From: Alice Taylor
From Socialist Realism to Expressionism, One Painter’s Journey from Communism to Democracy

Inis Shkreli unlocked the large iron door and swung it open before standing back and ushering us in. She is the daughter of Albanian painter Lec Shkreli, an artist who has been active for over half a century and had his first exhibition while still at university.

The scene that unfolded was a modest apartment, covered almost from floor to ceiling with vibrant colours and shapes. As we walked inside, it took a moment to adjust to the assault on the senses. Women in traditional clothing expressed with pink, orange, and green, wild landscapes of purple and blue, and figures from Albanian history in bold reds, blacks, and greys.

Lec met me as I stood by the door, shaking my hand and inviting me into his studio. A faint smell of turpentine hung in the air as I sat down with my back against a wall. For some moments, I was quite lost for words as I struggled to take in my surroundings. The canvases were of every size and variation of cuboid. Some were propped against the wall, others nailed and hanging, and some remained largely unfinished on large easels.

We were served herbal tea and chocolate biscuits while my daughter chased the family cats around the balcony.

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Lec Shkreli was born in Tirana in 1942. His family, like his surname, were originally from Shkodra in the north—an area that is reflected in much of his work. He studied at an art school in Tirana between 1956-1960, under the supervision of well-known painters Sadik Kaceli and Abdurrahim Buza.

In 1965, he graduated from the Higher Institute of Arts in the studio of Gurri Madhi and Vilson Kilica. During these studies, he gained and maintained close relations with the famous sculptor Odhise Paskali, who Shkreli credits with nurturing his artistic path.

He quickly became renowned for his work, and his pieces were chosen for many national exhibitions and received awards. His socialist realism works were even featured on stamps, quite an honour both then and in the present. Today, 14 of his pieces are on display in the National Gallery in Tirana. Asides from that, and later in life, his work has been exhibited in Paris, Rome, Ankara, Moscow, Berlin, and even as far afield as Beijing.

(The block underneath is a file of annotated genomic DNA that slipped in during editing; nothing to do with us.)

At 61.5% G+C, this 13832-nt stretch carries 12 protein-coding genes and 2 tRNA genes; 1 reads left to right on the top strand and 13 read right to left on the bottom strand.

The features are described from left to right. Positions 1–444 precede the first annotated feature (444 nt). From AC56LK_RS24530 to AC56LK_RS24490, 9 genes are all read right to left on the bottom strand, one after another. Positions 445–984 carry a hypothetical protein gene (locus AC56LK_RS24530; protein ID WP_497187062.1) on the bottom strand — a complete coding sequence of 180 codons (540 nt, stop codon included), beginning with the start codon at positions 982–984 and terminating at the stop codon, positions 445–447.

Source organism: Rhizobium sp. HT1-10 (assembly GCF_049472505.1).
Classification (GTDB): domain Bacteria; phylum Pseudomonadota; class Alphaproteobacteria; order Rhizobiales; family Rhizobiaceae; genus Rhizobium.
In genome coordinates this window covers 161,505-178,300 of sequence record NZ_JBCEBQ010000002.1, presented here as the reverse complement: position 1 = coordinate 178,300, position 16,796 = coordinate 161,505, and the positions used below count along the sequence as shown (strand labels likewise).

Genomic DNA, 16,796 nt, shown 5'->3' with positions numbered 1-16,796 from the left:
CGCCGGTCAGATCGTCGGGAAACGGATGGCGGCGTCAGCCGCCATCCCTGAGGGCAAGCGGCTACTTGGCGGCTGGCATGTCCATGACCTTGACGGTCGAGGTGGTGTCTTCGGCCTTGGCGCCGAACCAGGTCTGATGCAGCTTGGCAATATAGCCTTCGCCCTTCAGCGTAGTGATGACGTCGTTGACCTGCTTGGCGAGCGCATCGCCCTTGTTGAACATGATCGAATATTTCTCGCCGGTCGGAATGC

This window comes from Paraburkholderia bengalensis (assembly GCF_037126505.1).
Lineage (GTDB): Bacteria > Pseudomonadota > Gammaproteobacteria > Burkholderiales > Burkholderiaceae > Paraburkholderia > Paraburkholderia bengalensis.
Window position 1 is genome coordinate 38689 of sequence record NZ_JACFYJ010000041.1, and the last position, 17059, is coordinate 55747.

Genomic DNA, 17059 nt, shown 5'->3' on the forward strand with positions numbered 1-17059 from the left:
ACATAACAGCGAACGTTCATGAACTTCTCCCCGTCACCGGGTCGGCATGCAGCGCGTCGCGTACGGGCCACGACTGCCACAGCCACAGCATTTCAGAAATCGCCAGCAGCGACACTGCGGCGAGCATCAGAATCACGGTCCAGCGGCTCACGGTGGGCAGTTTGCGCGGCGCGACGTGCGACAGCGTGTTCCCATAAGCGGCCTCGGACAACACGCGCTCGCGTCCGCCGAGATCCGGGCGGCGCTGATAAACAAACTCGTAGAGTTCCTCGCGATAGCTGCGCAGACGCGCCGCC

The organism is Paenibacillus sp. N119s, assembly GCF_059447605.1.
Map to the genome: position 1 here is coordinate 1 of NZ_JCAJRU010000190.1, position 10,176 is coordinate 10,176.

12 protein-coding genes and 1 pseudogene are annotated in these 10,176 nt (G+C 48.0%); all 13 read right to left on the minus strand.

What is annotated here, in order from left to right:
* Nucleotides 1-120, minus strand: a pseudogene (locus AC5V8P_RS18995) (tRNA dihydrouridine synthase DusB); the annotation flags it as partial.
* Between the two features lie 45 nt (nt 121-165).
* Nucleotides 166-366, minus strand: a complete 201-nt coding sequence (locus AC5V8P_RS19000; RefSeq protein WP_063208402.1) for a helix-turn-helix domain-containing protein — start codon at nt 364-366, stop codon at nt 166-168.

But becoming an artist during Albania’s communist regime was not easy. Remaining in favour was even more challenging.

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Between 1944 and 1991, Albania was in the grips of an oppressive communist regime ruled by dictator Enver Hoxha. Many artists, intellectuals and writers were purged. They found themselves imprisoned, persecuted and even executed. Others managed to continue working as long as they followed strict instructions and guidelines from the state.

Shkreli was amongst the latter. He explained that from school, he was taught to, quite literally, paint within the lines. All of his work had to be realistic and could not be considered abstract or modernist. It also typically had to depict the socialist utopia that Hoxha dreamt of, despite the dismal reality. Heroes were painted with ripped muscles and impressive stature, while the majority of the population starved.

He explained how many of his pieces had been dismissed or deemed not to the requirements of the Albanian state. In one instance, he recalls meeting Hoxha, who placed a hand on his shoulder and congratulated him on one piece. Shkreli knew that the dictator’s approval could mean the difference between freedom or death, and as Hoxha’s hand rested upon him, he found himself somewhat frozen with fear.